Ohio’s Violent Offender Database grows by more than 900 offenders
CLEVELAND, Ohio (WOIO) - Nearly 3,000 of Ohio’s most dangerous, convicted criminals are now registered in a statewide database under Sierah’s Law.
The law was named after a University of Toledo student, 20-year-old Sierah Joughin.
She was kidnapped and murdered by a repeat, violent offender six years ago.
Now, Sierah’s memory lives on through her family.
“The holidays are always difficult, Sierah loved family tradition,” said Tara Ice, Sierah’s aunt.
Her legacy also continues through Sierah’s Law.
“It’s what keeps her alive. It’s the way that we as a family can grieve in a positive way. And to to continue to hear her name, makes it feel like she’s still with us,” Ice said.
She believes her murder could have been prevented.
They found out after her death her killer lived just miles from her home and was a repeat violent offender.
“Had we had Sierah’s Law, we may have been able to find her sooner and the ending could have been different,” Ice said.
Sierah’s Law recently established a violent offender database maintained by Ohio BCI.
Police can use it to help find someone who goes missing.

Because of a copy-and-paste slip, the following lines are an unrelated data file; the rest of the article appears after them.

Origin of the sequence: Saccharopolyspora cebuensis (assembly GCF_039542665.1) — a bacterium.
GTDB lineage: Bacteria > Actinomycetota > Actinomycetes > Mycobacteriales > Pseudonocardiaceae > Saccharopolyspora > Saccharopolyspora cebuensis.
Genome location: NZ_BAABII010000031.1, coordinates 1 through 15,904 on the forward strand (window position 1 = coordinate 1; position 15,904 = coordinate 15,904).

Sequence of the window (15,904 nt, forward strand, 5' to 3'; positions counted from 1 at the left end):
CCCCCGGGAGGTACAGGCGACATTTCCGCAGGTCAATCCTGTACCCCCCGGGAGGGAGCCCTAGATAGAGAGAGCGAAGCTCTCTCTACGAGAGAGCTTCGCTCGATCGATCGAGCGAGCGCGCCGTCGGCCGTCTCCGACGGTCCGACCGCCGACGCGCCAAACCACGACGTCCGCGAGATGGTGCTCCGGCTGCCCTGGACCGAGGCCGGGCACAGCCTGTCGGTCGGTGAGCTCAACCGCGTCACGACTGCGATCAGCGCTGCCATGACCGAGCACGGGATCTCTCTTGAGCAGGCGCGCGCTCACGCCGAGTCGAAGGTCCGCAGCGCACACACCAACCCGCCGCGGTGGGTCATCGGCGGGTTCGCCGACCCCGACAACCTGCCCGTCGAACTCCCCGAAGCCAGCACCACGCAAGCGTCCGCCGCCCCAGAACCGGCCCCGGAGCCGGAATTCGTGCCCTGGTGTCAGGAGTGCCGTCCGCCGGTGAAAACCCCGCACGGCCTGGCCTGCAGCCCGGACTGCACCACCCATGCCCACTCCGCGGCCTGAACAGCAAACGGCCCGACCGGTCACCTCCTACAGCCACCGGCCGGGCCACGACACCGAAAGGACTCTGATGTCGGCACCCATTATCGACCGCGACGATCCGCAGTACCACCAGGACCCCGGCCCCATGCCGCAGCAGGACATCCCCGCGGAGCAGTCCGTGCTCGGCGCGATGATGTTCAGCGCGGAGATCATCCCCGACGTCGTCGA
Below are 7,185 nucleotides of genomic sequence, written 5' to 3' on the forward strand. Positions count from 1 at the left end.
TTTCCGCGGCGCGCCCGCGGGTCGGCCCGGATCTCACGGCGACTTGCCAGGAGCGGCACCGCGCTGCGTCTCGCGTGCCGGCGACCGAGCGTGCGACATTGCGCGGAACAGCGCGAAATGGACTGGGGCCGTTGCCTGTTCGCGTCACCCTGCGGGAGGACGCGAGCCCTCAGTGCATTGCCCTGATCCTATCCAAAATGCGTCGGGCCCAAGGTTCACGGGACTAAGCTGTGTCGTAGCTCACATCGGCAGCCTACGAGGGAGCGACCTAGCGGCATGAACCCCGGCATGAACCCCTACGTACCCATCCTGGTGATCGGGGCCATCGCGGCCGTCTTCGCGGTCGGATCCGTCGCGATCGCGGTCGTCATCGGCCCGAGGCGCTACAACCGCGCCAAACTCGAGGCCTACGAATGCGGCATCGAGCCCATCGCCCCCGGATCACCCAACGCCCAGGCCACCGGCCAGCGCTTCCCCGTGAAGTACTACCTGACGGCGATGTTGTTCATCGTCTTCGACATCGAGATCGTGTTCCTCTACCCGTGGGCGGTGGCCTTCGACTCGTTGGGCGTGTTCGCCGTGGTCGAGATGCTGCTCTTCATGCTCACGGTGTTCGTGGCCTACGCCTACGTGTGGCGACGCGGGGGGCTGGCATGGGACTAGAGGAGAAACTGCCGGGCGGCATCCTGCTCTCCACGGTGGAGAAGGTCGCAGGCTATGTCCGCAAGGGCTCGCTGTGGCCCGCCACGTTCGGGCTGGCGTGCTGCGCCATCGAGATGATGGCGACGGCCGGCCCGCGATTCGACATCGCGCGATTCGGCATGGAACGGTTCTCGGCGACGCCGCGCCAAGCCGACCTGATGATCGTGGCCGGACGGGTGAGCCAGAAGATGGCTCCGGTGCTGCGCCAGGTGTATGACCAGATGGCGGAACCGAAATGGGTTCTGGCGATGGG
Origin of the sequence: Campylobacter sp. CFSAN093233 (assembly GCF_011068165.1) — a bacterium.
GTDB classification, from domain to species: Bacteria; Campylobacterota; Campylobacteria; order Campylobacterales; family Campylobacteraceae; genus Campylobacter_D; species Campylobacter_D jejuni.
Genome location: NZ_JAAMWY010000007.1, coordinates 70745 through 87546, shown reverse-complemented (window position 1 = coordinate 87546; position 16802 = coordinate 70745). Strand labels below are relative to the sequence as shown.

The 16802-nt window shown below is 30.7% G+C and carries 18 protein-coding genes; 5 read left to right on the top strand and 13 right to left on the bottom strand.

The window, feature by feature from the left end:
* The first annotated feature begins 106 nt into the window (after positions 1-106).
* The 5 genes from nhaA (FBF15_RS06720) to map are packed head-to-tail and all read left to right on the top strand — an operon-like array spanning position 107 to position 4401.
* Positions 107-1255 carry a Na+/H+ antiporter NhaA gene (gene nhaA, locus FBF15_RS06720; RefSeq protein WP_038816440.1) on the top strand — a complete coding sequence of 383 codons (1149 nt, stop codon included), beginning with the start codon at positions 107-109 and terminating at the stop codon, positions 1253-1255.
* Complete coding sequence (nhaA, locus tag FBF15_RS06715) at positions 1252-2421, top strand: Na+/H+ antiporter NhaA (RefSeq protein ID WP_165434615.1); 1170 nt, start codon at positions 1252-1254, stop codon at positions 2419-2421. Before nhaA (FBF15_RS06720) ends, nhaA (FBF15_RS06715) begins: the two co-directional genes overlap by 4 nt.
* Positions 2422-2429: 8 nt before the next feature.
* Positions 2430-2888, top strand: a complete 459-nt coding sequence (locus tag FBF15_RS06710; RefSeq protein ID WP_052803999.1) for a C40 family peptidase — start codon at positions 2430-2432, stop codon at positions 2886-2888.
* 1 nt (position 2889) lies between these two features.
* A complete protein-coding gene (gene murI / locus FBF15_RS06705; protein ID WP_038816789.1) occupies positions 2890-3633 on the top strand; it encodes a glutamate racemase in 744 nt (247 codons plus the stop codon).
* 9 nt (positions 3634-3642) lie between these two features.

And you, the public, can use it to stay informed.
You can find out more by going to your sheriff’s office and requesting the name, picture, crimes and address of violent offenders who live near you.
“It’s just shocking, shocking these people are living among us,” Ice said.
19 Investigates discovered there are 2,910 criminal records in the violent offender database as of December 1, according to the Ohio Attorney General’s Office.
That is up more than 900 offenders from last year around this time.
We also found more than 1,400 felons are registered for murder and aggravated murder.
And more than 1,200 offenders are on the list for kidnapping and abduction.
“These are crimes that we as the public should be able to know if they are one of our neighbors or if they live close to our kid. So we believe that every state should have it,” Ice said.
They just wrapped up their pilot program with more than 20 schools and 3,000 students. They hope to begin teaching in classrooms next school year.
Under Sierah’s Law, anyone convicted of a handful of violent offenses after March 2019 is required to report to their sheriff ‘s office once a year for a decade.
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